November is Fraud Awareness Month and it also coincides with International Fraud Awareness Week, which runs from Sunday 13 to Saturday 19 November.
Lincolnshire Partnership NHS Foundation Trust (LPFT), United Lincolnshire Hospitals NHS Trust (ULHT) and Lincolnshire Community Health Services NHS Trust (LCHS) are working together to eradicate NHS fraud, bribery, and corruption.
The aim is to raise awareness about how damaging fraud can be and highlight simple steps that can be taken to prevent it. In the NHS, fraud results in the loss of precious resources that can directly affect patient care. There are 123 different types of fraud against the NHS.
False claims – This can range from patients claiming for free treatment when they are not entitled to it, to NHS professionals claiming money for services they have not provided.
Procurement fraud – This relates to frauds involving the purchasing of goods and services by an NHS organisation.
Misrepresentation of qualifications or experience – This occurs when someone applying for a job claims to have qualifications or experience they do not actually have. This is particularly serious if it occurs in senior and medical positions.
Sickness absence fraud – This happens when a staff member works for a secondary employer whilst on sick leave with the NHS and falsely claims they are unfit for work.
Timesheet fraud – This happens when staff falsify their timesheets, for example to obtain payment for hours they have not actually worked.
Local Counter Fraud Specialists Peter Riches (ULHT) and Taelor Martin (LPFT and LCHS) are committed to clamping down on those committing fraud and are using November as a great way to raise awareness with staff and the public.
Pete and Taelor are employed by Counter Fraud Plus, which has a counter fraud collaborative agreement with the three trusts and with Northern Lincolnshire and Goole NHS Foundation Trust and Doncaster and Bassetlaw Teaching Hospitals NHS Foundation Trust. During 2021/22 the team’s investigations saw:
- Nine disciplinary sanctions imposed on NHS staff (temporary and permanent members of the teams)
- £26,985 value of fraud recovered
- One criminal sanction imposed
- £107,701 value of fraud prevented
- Two professional body sanctions imposed
- One sanction imposed from another external enforcement agency
- Five resignations resulting from a fraud referral
- £8,095 value of fraud recovered via the National Fraud Initiative.
Peter said: “All three trusts in Lincolnshire are committed to eradicating NHS fraud, which is estimated to cost the NHS more than £1.1 billion every year. This is taxpayer’s money which is being directed away from patient care and into the hands of criminals.”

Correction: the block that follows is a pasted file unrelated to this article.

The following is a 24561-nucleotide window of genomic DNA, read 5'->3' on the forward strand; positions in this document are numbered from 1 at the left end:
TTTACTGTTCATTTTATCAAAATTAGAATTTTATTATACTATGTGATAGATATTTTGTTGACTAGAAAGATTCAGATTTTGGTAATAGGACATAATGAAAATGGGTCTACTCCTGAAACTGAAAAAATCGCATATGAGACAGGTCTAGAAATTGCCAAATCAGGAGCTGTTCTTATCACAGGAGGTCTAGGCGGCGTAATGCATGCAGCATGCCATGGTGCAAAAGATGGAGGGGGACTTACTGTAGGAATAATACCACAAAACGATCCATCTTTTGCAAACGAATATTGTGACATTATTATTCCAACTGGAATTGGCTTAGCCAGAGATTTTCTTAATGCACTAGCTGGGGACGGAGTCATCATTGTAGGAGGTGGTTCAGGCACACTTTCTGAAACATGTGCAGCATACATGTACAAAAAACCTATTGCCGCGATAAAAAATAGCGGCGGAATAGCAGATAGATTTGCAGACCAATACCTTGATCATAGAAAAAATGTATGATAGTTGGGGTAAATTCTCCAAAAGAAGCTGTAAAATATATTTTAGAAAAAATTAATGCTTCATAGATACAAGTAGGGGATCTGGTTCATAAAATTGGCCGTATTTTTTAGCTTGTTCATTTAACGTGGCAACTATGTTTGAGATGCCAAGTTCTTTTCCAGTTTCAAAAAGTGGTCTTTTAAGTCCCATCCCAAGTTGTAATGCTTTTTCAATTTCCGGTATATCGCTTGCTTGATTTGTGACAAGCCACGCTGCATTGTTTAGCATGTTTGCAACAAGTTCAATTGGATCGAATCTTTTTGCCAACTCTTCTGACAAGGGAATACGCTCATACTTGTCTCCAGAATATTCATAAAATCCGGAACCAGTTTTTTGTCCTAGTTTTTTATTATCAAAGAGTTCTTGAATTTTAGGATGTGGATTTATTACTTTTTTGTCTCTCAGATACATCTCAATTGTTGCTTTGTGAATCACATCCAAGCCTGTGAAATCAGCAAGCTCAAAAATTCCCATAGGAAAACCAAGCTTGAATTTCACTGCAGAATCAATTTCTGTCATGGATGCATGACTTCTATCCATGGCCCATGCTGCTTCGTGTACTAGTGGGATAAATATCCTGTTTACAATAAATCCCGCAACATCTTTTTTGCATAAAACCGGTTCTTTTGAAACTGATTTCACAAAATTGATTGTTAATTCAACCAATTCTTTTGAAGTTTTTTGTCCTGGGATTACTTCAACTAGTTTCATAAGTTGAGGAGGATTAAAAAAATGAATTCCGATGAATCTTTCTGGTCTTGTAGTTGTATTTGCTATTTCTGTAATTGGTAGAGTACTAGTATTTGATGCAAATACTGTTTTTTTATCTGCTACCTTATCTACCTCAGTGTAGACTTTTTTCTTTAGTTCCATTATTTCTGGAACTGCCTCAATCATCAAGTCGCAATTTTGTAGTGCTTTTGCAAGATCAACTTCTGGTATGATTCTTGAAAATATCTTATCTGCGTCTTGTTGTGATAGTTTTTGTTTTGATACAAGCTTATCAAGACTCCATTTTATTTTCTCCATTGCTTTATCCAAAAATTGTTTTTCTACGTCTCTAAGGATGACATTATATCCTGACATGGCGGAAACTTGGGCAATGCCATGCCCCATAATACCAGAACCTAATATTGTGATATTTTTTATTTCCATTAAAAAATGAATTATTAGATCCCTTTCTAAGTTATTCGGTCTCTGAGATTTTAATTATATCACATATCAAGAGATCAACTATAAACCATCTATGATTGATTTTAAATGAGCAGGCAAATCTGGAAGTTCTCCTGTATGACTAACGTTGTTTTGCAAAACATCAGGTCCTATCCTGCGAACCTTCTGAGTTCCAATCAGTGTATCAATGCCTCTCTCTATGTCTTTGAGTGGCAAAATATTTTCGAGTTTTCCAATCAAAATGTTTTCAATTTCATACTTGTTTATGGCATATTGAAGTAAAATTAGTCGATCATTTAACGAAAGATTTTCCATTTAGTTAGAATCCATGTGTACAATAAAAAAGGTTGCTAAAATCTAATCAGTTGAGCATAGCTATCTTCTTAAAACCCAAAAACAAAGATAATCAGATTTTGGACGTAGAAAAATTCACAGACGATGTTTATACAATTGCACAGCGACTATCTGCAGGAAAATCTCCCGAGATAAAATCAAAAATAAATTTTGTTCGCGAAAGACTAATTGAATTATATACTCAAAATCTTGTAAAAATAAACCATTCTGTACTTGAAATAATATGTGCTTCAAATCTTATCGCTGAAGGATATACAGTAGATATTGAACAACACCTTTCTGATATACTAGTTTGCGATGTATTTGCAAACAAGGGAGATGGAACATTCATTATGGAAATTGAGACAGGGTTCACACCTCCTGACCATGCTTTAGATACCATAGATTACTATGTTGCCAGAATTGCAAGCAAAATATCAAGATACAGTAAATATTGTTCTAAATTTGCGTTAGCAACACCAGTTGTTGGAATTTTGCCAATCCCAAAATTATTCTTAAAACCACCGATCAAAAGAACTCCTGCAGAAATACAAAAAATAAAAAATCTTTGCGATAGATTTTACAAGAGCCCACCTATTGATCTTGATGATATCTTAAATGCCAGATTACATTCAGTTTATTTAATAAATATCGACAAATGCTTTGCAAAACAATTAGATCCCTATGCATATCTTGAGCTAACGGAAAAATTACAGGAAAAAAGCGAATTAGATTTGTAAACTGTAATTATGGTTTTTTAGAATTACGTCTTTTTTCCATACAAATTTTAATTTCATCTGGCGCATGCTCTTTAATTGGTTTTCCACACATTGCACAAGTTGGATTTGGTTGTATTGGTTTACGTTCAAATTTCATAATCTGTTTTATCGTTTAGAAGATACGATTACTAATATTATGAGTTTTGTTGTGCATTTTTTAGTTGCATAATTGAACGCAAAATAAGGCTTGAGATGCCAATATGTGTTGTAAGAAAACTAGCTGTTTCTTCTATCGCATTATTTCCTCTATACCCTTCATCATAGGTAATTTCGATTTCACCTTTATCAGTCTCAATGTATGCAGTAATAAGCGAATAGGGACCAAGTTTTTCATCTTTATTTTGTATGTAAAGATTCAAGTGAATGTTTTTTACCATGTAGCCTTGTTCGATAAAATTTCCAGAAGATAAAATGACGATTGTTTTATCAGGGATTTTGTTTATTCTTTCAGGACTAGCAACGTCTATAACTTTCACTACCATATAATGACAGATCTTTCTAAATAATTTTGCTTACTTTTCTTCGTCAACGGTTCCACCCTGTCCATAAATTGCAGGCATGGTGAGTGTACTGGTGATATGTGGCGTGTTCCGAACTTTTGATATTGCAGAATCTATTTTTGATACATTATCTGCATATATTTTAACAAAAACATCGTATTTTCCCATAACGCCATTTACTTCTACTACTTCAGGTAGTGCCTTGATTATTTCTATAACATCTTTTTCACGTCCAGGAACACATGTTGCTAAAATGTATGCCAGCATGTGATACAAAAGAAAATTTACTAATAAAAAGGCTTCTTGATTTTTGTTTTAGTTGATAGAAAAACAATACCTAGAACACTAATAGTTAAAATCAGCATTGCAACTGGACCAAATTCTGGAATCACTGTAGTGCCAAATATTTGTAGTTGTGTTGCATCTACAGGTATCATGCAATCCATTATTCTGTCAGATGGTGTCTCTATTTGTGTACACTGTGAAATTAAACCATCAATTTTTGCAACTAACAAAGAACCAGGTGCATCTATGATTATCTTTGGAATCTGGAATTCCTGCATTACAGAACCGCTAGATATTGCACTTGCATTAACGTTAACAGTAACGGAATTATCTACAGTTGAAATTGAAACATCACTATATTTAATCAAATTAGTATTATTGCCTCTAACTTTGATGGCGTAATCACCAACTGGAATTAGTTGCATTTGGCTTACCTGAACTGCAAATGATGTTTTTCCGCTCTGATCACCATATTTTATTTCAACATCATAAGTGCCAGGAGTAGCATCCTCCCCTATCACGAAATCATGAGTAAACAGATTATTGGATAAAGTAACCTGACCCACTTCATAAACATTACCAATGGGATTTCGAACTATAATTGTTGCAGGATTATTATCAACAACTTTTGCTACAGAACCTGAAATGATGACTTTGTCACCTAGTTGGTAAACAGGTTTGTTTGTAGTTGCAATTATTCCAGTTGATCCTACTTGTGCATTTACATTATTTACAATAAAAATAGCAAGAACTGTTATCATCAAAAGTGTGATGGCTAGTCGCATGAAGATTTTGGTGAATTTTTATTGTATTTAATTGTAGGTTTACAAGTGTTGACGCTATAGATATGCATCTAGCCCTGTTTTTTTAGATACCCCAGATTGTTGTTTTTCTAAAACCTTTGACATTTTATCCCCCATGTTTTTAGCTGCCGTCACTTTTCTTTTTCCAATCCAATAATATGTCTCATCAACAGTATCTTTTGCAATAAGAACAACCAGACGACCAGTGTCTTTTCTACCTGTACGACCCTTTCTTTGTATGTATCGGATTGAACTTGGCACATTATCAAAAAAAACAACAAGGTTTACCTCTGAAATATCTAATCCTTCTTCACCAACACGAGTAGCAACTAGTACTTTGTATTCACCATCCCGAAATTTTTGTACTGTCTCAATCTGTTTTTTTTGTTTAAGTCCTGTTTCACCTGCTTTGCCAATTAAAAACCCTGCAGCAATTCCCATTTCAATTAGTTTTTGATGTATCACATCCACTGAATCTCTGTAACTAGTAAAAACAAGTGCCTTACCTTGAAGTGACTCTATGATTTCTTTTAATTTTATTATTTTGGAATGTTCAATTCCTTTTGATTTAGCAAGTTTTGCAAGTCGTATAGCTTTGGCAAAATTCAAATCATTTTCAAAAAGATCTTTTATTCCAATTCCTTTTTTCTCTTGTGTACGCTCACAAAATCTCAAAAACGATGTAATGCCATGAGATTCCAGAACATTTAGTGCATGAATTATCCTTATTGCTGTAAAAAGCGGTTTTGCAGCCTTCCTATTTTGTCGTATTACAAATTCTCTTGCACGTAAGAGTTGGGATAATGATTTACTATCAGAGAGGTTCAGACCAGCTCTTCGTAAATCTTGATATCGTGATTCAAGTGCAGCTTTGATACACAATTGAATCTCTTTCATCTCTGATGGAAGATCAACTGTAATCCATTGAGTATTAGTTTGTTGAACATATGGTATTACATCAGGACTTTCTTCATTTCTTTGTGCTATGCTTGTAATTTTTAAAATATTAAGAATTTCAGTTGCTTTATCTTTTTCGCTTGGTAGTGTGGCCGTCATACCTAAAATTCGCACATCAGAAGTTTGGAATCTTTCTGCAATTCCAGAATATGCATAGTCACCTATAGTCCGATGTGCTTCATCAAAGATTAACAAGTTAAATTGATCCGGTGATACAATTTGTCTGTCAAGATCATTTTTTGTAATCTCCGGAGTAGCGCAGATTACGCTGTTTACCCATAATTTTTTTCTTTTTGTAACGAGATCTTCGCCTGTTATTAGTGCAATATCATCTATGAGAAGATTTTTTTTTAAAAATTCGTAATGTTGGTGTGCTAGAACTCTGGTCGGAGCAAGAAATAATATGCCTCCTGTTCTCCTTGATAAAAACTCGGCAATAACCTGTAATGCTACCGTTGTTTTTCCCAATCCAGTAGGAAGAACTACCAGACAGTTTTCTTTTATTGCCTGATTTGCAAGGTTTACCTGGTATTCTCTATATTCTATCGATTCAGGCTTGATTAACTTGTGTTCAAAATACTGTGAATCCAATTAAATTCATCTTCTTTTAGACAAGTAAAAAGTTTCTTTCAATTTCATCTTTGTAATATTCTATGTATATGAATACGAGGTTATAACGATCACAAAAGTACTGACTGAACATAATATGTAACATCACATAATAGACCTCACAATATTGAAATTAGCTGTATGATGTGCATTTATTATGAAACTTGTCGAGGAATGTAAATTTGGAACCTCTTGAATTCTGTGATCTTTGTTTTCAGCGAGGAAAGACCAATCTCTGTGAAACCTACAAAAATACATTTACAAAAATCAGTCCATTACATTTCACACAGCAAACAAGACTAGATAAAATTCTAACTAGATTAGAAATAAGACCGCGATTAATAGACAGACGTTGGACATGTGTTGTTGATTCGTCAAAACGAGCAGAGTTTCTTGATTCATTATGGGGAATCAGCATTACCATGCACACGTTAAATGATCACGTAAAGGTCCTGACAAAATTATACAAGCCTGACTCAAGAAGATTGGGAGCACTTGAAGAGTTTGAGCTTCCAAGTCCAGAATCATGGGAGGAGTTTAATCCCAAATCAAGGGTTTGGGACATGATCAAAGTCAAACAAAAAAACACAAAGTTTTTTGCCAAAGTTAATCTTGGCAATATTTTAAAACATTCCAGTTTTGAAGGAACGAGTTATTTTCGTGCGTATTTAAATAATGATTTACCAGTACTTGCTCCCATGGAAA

Taelor added: “All referrals made to us are investigated thoroughly and we assess each case to determine the most appropriate sanction. This may include criminal prosecution, disciplinary sanctions, referrals to a professional body and recovery of the defrauded monies.”
Paul Matthew, ULHT’s Director of Finance and Digital, said: “Fraud Awareness Month provides us with the opportunity to showcase our commitment to reducing the impact of fraud on the NHS. To achieve this, we all need to work together. We employ the services of a dedicated Local Counter Fraud Specialist, who ensures that all those who commit fraud against the Trust are held to account. Thankfully, those who commit fraud against the NHS are a small minority; however, their actions have a serious impact on us all as it takes away vital resources intended for patient care. I would encourage anybody with any suspicions of fraud to report it. No matter how small. Allegations will always be dealt with appropriately and professionally.”
Sam Wilde, LCHS’s Director of Finance and Business Intelligence, said: “It is vital that we remain on high alert for the possibility of attempts to commit fraud against the NHS. Here at LCHS we are committed to tackling NHS fraud and minimising its effects. Our nominated Local Counter Fraud Specialist is always on hand to assist with any queries and conduct professional investigations into allegations of fraud, and I would encourage anybody to reach out to her should they have any fraud concerns.”
Mark Platts, LPFT’s Director of Finance and Information said: “Fraud continues to be a real challenge for the NHS. It has the potential to divert much needed resources away from patient care. As a Trust, we are dedicated to reducing NHS fraud and have a nominated Local Counter Fraud Specialist who is committed to this cause. But we cannot combat fraud without help from our staff and our patients and carers, and we urge them to keep raising concerns with us no matter how small you may think it is. Increasing fraud awareness is really important and this Fraud Awareness Month really draws attention to this vital cause.”
Staff and members of the public are encouraged to play their part in protecting NHS resources and report any suspicions of fraud.
You can also call the NHS Fraud and Corruption Reporting Line on 0800 028 40 60 or visit www.cfa.nhs.uk/reportfraud.